anchorman

noun
an·​chor·​man | \ ˈaŋ-kər-ˌman How to pronounce anchorman (audio) \

Definition of anchorman

1 : a person who is last: such as
a : the member of a team who competes last the anchorman on a relay team
b : the student who has the lowest scholastic standing in a graduating class
2 : a broadcaster (as on a news program) who introduces reports by other broadcasters and usually reads the news

Examples of anchorman in a Sentence

Recent Examples on the Web The idea of a TV anchorman switching gears in his 70s and embracing the challenges of acting in major films might have been a topic for one of Bernson's own television features. Kirby Adams, The Courier-Journal, "At 74, this Louisville TV anchor is reinventing himself with Hollywood movie roles," 12 Dec. 2019 Tokuda, who got her start in Seattle, said the 1980s were still a time when some anchormen, and even cameramen, refused to work with a woman. Peter Hartlaub, SFChronicle.com, "A tribute to Wendy Tokuda, Dave McElhatton and the golden age of TV news," 13 Dec. 2019 Chris Pine plays legendary anchorman Walter Cronkite in a story set on the day Cronkite must report the assassination of President Kennedy. Scott Roxborough, The Hollywood Reporter, "AFM: 'The Current War' Director Alfonso Gomez-Rejon Joins 'Newsflash'," 7 Nov. 2019 In 2001, CBS News announced that an employee in anchorman Dan Rather’s office had tested positive for skin anthrax. BostonGlobe.com, "In 1648, Boston shoemakers were authorized to form a guild to protect their interests; it’s the first American labor organization on record.," 18 Oct. 2019 Hilarity ensues when a veteran anchorman refuses to adhere to corporate standards. Los Angeles Times, "Movies on TV for Oct. 6-12: ‘Throne of Blood’ and more," 4 Oct. 2019 Mills said he is concerned the youngest generation may not learn from what anchorman Tom Brokaw dubbed the Greatest Generation. John Fritze, USA TODAY, "'We changed the world': Now in their 90s, WWII veterans gather in Normandy for D-Day anniversary," 6 June 2019 For some four decades Mike Wallace was as famous as a television journalist could get without being a network anchorman. Mark Feeney, BostonGlobe.com, "Documentary ‘Mike Wallace Is Here’ is a slam-bang look at a slam-bang interviewer," 31 July 2019 Landscape with Rain, It’s hard to imagine a better anchorman for the Cosmic Impact Channel than Lyall Watson, a prolific South African writer and naturalist somewhere on the spectrum between crank and polymath. Julian Lucas, Harper's magazine, "New Books," 22 July 2019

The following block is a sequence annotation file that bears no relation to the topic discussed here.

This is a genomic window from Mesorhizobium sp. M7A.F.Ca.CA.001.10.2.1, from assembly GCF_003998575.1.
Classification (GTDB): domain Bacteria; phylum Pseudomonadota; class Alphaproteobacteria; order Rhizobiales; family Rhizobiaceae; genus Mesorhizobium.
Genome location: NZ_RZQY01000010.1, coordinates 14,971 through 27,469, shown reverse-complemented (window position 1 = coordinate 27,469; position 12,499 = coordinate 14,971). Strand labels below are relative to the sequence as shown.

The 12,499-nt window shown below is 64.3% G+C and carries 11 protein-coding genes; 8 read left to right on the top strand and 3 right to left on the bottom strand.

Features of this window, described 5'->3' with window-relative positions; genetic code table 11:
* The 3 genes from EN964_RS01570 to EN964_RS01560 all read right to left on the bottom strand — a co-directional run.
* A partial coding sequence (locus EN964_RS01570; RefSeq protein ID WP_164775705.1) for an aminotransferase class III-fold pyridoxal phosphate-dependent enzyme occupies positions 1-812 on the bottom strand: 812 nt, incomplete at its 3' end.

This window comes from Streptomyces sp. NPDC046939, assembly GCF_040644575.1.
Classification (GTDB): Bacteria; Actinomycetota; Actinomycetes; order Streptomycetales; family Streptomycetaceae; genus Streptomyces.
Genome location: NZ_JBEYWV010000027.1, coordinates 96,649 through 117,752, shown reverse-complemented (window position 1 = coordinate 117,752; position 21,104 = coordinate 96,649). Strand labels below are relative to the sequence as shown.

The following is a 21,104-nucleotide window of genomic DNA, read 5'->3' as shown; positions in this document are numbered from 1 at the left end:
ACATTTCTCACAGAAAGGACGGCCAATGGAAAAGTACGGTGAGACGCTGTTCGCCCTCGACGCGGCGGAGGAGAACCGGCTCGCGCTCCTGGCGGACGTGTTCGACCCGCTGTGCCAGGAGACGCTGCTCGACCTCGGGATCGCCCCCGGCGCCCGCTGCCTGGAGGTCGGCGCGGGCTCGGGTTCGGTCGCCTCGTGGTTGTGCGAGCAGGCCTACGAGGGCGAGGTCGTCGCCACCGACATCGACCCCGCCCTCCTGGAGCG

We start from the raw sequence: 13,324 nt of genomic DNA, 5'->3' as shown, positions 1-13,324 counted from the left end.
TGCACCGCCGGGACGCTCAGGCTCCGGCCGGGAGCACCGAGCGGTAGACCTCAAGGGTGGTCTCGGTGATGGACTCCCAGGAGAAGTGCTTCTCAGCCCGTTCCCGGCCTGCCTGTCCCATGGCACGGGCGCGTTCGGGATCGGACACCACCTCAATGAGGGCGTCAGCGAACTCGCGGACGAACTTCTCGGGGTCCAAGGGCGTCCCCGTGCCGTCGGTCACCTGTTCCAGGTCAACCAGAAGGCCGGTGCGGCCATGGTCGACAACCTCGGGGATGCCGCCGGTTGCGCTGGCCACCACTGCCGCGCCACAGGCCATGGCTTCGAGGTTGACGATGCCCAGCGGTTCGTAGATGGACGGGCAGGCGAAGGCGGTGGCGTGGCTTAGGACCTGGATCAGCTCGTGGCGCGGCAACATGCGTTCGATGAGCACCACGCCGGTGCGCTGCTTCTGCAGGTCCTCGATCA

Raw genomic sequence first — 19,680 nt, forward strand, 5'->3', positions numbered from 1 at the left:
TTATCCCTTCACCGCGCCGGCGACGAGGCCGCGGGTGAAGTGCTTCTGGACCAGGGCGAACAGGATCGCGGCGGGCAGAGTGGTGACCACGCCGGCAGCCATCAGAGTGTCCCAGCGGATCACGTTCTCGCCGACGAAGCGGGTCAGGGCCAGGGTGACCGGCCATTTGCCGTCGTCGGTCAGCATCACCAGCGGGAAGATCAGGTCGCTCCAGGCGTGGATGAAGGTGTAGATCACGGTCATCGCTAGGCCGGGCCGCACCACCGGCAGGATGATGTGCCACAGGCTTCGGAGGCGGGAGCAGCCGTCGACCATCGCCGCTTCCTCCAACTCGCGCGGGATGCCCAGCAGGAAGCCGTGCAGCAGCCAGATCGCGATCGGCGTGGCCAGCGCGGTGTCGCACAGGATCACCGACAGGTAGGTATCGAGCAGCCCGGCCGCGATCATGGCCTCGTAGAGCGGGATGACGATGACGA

These example sentences are selected automatically from various online news sources to reflect current usage of the word 'anchorman.' Views expressed in the examples do not represent the opinion of Merriam-Webster or its editors. Send us feedback.

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First Known Use of anchorman

1907, in the meaning defined at sense 1

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The first known use of anchorman was in 1907

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Cite this Entry

“Anchorman.” Merriam-Webster.com Dictionary, Merriam-Webster, https://www.merriam-webster.com/dictionary/anchorman. Accessed 26 Nov. 2020.

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More Definitions for anchorman

anchorman

noun
How to pronounce anchorman (audio)

English Language Learners Definition of anchorman

chiefly US : a man who reads the news and introduces the reports of other broadcasters on a television news program

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